(1) The sentence is an expression of an idea and is complex. The subject and predicate are essential to the complete expression of a sentence, which may be very brief. Indeed one word may have both as απεχει (Mark 14:41).
και ερχεται το τριτον και λεγει αυτοις καθευδετε το λοιπον και αναπαυεσθε απεχει ηλθεν η ωρα ιδου παραδιδοται ο υιος του ανθρωπου εις τας χειρας των αμαρτωλω
And he cometh the third time, and saith to them, `Sleep on henceforth, and rest – it is over; the hour did come; lo, the Son of Man is delivered up to the hands of the sinful;
Indeed the sentence does not absolutely require the expression of either subject or predicate. Both may be suggested or implied as in the case of ουχι (Luke 1:60) and ναι κυριε (John 11:27)
και αποκριθεισα η μητηρ αυτου ειπεν ουχι αλλα κληθησεται ιωαννης
and his mother answering said, `No, but he shall be called John.’
λεγει αυτω ναι κυριε εγω πεπιστευκα οτι συ ει ο χριστος ο υιος του θεου ο εις τον κοσμον ερχομενος
she said to him, `Yes, sir, I have believed that you are the Christ, the Son of God, who is coming to the world.’
(2) The subject may be itself the center of a group of words (substantives, adjectives, adverbs, prepositions, etc) η εντολη η εις ζωην (Rom 7:10)
και ευρεθη μοι η εντολη η εις ζωην αυτη εις θανατον
and the command that is for life, this was found by me for death;
(3) The predicate may also be the center of a group of words τοιουτους ζητει τους προσκυνουντας αυτον (John 4:23). Subject and predicate are thus the two foci of the sentence.
αλλ ερχεται ωρα και νυν εστιν οτε οι αληθινοι προσκυνηται προσκυνησουσιν τω πατρι εν πνευματι και αληθεια και γαρ ο πατηρ τοιουτους ζητει τους προσκυνουντας αυτον
but, there come an hour, and it now is, when the true worshippers will worship the Father in spirit and truth, for the Father also does seek such to worship him;
(4) The predicate is either a verb or substantive, adjective, etc. with a copula (expressed or implied). Thus ο δε αγρος εστιν ο κοσμος (Mark 13:38)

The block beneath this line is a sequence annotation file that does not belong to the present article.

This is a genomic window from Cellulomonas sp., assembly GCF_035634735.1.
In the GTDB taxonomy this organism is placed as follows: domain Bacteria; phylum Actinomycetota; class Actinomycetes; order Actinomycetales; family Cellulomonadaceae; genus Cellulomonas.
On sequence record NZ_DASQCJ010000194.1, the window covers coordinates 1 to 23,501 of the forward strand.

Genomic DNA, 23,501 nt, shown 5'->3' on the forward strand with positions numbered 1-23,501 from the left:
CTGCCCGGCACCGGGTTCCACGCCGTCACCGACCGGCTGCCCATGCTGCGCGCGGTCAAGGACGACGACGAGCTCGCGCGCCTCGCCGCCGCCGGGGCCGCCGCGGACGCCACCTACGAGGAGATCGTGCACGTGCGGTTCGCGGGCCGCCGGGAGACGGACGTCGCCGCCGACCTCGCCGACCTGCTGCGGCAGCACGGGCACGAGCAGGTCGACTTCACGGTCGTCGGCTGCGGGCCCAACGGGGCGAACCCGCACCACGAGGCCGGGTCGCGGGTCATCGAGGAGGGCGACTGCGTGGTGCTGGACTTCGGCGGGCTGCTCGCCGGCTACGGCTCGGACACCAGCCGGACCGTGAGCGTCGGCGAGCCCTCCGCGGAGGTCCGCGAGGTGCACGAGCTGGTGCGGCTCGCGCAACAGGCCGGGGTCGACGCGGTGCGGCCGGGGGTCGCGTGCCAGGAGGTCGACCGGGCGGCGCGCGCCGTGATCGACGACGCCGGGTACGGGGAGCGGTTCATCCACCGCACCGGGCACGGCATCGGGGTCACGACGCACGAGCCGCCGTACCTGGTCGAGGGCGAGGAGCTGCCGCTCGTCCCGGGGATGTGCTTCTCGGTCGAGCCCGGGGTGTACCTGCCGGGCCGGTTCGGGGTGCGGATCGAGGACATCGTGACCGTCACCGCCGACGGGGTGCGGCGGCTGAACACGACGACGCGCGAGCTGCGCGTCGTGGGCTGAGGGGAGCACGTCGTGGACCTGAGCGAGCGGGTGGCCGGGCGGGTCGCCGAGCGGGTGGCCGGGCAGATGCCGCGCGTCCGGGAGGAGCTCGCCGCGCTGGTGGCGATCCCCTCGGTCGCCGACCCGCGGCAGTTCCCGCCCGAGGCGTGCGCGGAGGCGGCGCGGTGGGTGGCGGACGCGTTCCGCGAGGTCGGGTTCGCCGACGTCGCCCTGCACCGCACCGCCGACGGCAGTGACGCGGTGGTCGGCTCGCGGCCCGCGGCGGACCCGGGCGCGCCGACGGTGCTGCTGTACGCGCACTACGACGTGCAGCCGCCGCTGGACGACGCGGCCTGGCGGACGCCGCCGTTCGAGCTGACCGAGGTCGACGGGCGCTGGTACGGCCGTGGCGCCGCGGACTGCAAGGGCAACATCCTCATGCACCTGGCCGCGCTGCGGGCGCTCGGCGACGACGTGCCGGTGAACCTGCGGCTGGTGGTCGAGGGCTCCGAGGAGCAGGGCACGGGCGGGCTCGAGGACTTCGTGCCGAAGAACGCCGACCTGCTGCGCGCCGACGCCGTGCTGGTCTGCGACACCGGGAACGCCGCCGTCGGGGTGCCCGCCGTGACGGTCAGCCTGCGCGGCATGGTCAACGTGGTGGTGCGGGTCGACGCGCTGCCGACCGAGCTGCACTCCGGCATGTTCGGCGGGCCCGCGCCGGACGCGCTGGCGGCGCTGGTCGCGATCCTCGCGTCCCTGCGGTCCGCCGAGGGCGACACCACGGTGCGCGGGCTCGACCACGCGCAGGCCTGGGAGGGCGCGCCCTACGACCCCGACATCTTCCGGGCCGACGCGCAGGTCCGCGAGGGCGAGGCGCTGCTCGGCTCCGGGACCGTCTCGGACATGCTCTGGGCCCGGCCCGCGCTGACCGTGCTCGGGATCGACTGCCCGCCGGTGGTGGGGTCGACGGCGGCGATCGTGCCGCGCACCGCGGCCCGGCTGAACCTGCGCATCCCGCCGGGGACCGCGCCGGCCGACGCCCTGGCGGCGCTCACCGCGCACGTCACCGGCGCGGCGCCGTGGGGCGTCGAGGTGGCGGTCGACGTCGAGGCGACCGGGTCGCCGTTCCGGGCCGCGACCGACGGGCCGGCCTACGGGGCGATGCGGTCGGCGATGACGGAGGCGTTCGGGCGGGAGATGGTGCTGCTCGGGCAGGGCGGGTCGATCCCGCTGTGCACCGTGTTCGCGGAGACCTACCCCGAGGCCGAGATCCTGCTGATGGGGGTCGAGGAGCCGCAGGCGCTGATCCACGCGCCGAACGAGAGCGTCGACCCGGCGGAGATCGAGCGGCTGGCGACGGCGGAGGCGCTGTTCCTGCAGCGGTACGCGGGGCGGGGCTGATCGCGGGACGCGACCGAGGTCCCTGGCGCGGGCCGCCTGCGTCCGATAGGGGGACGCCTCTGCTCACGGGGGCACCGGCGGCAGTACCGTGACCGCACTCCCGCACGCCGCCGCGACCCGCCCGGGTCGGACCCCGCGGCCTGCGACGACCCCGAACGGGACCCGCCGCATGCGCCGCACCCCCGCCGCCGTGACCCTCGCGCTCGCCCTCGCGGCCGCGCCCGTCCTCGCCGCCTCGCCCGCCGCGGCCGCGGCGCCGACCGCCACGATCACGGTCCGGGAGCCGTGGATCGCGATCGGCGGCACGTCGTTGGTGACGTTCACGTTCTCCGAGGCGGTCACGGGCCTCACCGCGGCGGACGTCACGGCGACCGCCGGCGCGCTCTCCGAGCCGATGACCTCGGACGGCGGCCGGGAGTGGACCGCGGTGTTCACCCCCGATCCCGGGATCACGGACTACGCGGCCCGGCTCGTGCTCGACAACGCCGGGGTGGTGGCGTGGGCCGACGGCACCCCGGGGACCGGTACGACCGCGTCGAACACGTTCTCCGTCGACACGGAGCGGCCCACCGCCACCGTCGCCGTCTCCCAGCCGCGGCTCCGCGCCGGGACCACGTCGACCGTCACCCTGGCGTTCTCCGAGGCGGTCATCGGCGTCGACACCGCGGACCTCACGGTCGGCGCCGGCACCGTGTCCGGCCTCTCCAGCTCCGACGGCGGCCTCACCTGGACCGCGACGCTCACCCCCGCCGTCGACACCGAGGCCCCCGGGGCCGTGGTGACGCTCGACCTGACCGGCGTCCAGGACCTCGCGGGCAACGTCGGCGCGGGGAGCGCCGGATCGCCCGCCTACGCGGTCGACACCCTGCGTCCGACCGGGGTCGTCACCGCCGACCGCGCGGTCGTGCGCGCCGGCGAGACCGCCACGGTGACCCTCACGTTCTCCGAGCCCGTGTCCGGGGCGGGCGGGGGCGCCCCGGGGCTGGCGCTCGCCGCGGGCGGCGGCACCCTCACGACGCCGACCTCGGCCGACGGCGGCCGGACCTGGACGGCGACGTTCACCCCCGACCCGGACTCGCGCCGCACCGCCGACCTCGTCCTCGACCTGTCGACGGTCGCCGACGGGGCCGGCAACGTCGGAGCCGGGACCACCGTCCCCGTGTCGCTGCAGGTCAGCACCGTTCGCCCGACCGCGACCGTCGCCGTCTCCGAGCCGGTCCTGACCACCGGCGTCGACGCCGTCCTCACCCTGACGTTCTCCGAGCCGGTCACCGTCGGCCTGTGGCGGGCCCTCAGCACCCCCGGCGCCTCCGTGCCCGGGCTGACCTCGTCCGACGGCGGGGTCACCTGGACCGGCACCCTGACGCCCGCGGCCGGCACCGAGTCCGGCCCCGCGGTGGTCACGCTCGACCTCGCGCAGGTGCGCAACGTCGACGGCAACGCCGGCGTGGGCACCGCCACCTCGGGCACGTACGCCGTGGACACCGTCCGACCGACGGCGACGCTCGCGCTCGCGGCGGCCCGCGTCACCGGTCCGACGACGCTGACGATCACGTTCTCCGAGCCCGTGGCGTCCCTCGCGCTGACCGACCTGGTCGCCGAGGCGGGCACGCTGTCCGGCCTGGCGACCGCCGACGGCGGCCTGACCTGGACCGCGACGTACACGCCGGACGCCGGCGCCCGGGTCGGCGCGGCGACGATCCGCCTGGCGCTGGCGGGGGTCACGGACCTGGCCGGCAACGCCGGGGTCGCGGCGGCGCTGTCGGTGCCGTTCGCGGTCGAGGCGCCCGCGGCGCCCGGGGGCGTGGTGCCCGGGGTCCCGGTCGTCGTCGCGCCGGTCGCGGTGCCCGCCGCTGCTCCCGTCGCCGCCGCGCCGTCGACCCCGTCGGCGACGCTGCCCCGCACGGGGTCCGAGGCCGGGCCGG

ο δε αγρος εστιν ο κοσμος το δε καλον σπερμα ουτοι εισιν οι υιοι της βασιλειας τα δε ζιζανια εισιν οι υιοι του πονηρου
and the field is the world, and the good seed, these are the sons of the reign, and the darnel are the sons of the evil one,
Confer John 4:11 and Rom 1:7:
λεγει αυτω η γυνη κυριε ουτε αντλημα εχεις και το φρεαρ εστιν βαθυ ποθεν ουν εχεις το υδωρ το ζων
The woman said to him, `Sir, you have not even a vessel to draw with, and the well is deep; whence, then, have you the living water?
πασιν τοις ουσιν εν ρωμη αγαπητοις θεου κλητοις αγιοις χαρις υμιν και ειρηνη απο θεου πατρος ημων και κυριου ιησου χριστου
to all who are in Rome, beloved of God, called saints; Grace to you, and peace, from God our Father, and from the Lord Jesus Christ!
(5) Apposition is found both with the subject as ανηρ προφητης (Luke 24:19) or the predicate as ον προεθετο ο θεος ιλαστηριον (Rom 3:25). As a rule the verb agrees with the subject in person.
και ειπεν αυτοις ποια οι δε ειπον αυτω τα περι ιησου του ναζωραιου ος εγενετο ανηρ προφητης δυνατος εν εργω και λογω εναντιον του θεου και παντος του λαου
And he said to them, `What things?’ And they said to him, `The things about Jesus of Nazareth, who became a man – a prophet – powerful in deed and word, before God and all the people,
ον προεθετο ο θεος ιλαστηριον δια της πιστεως εν τω αυτου αιματι εις ενδειξιν της δικαιοσυνης αυτου δια την παρεσιν των προγεγονοτων αμαρτηματων
whom God did set forth a mercy seat, through the faith in his blood, for the showing forth of His righteousness, because of the passing over of the bygone sins in the forbearance of God
The first person prevails when two or more are used as εγω και ο πατηρ εν εσμε (John 10:30).
εγω και ο πατηρ εν εσμε
I and the Father are one
(6) The subject and the predicate agree in number except that construction according to the sense often prevails over mere grammatical number as ο οχλος εστρωσαν (Mat 21:8).
ο δε πλειστος οχλος εστρωσαν εαυτων τα ιματια εν τη οδω αλλοι δε εκοπτον κλαδους απο των δενδρων και εστρωννυον εν τη οδω
and the very great crowd spread their own garments in the way, and others were cutting branches from the trees, and were strewing in the way,